On the other hand, you could go with an artificial womb cloned from a sample taken from the mother's womb. The sample could be grown into a large collection of cells in a facility then popped into a 3D printer where the cells would be printed into a cheap mass produced artificial womb casing that would contain the blood pump, blood oxidizer, hormone regulator, etc. The point being there wouldn't need to be any customization of the womb casing so you could take advantage of economy of scale to bring down the price. Also, the casing could be made to be reusable by simply removing the old biological material and sanitizing. No need to buy an expensive piece of equipment if you can just rent one for 9 months.

By growing the artificial womb you could eliminate:

  • Cheap genome sequencing

  • Big-Data analysis of blood chemistry monitor matched with genome sequencing

  • Creation of a viable artificial placenta

The baby would create its own hormones so no need to duplicate those, but you might need an implant in the mother to duplicate her hormones and a artificial hormone pump in the womb casing to deliver those to the baby.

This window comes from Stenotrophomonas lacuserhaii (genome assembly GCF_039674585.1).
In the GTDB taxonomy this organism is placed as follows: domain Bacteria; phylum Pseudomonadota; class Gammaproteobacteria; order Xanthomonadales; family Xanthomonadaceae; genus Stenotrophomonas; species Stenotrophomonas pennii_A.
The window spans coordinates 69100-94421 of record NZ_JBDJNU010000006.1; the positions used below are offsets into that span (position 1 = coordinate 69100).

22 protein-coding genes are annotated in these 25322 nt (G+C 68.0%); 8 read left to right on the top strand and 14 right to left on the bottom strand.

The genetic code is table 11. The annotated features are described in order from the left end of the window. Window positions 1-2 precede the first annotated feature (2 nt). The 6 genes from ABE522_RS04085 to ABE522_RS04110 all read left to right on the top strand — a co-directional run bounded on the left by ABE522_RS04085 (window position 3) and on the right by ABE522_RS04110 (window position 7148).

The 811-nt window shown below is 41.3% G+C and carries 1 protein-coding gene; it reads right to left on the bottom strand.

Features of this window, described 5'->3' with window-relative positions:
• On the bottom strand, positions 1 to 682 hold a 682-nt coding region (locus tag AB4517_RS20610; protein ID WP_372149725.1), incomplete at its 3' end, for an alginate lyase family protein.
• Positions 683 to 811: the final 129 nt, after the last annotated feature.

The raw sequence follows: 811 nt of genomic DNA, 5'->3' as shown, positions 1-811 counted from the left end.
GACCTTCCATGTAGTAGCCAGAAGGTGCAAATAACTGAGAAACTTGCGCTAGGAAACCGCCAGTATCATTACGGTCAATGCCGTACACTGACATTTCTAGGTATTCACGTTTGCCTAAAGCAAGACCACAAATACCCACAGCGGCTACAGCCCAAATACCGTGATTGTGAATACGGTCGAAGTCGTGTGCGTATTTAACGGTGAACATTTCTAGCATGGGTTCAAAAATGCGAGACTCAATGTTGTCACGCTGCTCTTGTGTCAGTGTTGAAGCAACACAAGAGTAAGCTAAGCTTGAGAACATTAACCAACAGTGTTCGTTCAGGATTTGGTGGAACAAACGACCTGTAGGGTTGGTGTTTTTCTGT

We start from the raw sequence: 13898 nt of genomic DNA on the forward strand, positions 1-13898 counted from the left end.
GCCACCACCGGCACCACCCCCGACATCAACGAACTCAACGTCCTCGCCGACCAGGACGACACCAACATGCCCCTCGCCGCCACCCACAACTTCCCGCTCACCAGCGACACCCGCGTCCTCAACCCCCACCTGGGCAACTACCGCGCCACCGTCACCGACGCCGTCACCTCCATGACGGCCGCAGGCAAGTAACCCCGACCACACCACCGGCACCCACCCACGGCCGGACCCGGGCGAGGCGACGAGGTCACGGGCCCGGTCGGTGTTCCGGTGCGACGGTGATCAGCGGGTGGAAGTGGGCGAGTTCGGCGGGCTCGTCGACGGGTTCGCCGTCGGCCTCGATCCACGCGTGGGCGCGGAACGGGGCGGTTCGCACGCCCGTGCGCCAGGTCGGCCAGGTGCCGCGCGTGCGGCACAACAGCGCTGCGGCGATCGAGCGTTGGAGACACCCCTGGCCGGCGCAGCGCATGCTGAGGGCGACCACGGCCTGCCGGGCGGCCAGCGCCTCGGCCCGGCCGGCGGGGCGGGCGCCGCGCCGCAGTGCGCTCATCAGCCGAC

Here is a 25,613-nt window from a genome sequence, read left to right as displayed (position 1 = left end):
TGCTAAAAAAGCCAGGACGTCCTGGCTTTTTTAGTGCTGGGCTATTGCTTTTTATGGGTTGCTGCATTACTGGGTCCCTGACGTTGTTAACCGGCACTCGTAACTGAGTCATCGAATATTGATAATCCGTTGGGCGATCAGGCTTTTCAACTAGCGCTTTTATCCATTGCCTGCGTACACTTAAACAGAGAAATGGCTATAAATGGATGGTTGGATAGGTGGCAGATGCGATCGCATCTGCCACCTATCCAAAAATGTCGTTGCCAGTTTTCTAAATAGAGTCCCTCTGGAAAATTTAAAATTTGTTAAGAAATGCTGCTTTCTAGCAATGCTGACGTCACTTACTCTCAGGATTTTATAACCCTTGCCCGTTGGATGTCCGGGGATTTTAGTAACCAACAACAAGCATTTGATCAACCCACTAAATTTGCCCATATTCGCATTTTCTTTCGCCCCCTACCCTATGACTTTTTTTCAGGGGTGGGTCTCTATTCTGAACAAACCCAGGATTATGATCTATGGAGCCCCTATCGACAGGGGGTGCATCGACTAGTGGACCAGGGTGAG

A ultrasound fetal heartbeat probe wouldn't be very expensive. The expensive part of that is the specialized computing equipment that goes along with the ultrasound monitor, so I would imagine that you would only need a few monitors in the facility and you could easily swap them between the built in probes in the womb casing.

You would need a implantable device in the mother to monitor her blood chemistry if you wanted to match it, but it could be pretty dumb and could be slaved to a device like a smart phone to process any data and send the signal on, which would save on costs.

Placental monitoring would be cheap since you could literally grow the womb around a fluid port that would allow someone to easily take a placenta sample

As a bonus you could have any additional monitoring of the mother that might benefit the baby be outsourced to a smart phone application. For example, you could pick up the mothers heart beat and voice and have that broadcasted over to the baby in the artificial womb.

Edit: It just occurred to me you wouldn't need a ultrasound monitor at all. Since you would have printed the womb into a casing you could simply add pinhole cameras around where the womb material will be printed and have the baby on video surveillance 24/7 for dirt cheap.


It cannot in a realistic world such as one we have today.

'Common Citizens' value is based on lifetime earning potential. See any life insurance claim statistics tables to have that validated.

Once the 'Common Citizen' supply is no longer relegated to individual citizen control (parents) then a company can create its own work force without the need to supply market rate compensation...so the value of the 'Common Citizen' becomes depreciated.